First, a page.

Broker Gerard Splendore of Coldwell Banker Warburg and his wife are co-owners of a property in Florida along with his sister-in-law and her husband. Both couples are on the deed as well as the mortgage and split maintenance costs equally. “We run this like a business, obtaining quotes for work and comparison shopping for appliances. To date, we have had to replace the dishwasher twice, the stove, the refrigerator, and the hot water heater. First, the air conditioning ductwork was replaced, then the central A/C. The lanai ceiling needed to be replaced, as did the garage door opener,” he says.

While this particular arrangement works most of the time, conflict has arisen over visiting dates as well as whether or not to renovate the bathrooms.

Another issue with fractional home ownership is that selling can be a challenge. “Selling a fractional interest can prove far more challenging than selling a wholly-owned property, mainly due to the smaller subset of buyers. It’s a niche market that only appeals to some people,” says Walkup.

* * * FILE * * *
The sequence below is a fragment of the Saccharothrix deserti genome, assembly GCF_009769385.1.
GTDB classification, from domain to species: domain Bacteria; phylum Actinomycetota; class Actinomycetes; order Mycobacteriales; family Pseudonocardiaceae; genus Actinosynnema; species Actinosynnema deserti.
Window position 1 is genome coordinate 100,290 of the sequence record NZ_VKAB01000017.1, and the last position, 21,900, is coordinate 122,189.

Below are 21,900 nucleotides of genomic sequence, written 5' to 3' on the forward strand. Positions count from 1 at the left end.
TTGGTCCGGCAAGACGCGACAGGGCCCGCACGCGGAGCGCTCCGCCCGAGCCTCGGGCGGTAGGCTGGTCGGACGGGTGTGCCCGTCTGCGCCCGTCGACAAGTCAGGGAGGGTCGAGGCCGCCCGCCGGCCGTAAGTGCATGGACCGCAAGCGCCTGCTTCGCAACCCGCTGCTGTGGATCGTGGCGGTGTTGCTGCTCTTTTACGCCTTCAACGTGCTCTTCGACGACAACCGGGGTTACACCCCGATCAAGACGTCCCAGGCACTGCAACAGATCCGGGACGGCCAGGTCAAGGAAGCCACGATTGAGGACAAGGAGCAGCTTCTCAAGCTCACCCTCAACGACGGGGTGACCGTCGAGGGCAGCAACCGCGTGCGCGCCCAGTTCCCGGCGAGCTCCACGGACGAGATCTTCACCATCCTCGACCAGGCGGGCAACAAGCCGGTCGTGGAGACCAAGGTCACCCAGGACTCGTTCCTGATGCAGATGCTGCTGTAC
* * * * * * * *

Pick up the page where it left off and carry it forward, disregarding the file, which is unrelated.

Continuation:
He also notes that financing can be tricky. “Banks can also be hesitant to lend against these properties, so cash buyers are preferred, narrowing down the buyer pool.”

That being said, Pacaso is unique because it partners with banks allowing qualified buyers to finance up to 70 percent of the cost. Shares can also be purchased with crypto.

Another problem is that much like short-term rentals, some cities are considering banning these arrangements, including Newport Beach, California.

However, for someone looking for a vacation home that might be out of their reach otherwise and they’re willing to take a risk—fractional home ownership might be worth looking into.



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Mike McNamara

Mike McNamara

A Las Vegas Realtor since 2008. Mike has a wide range of knowledge around all things Las Vegas.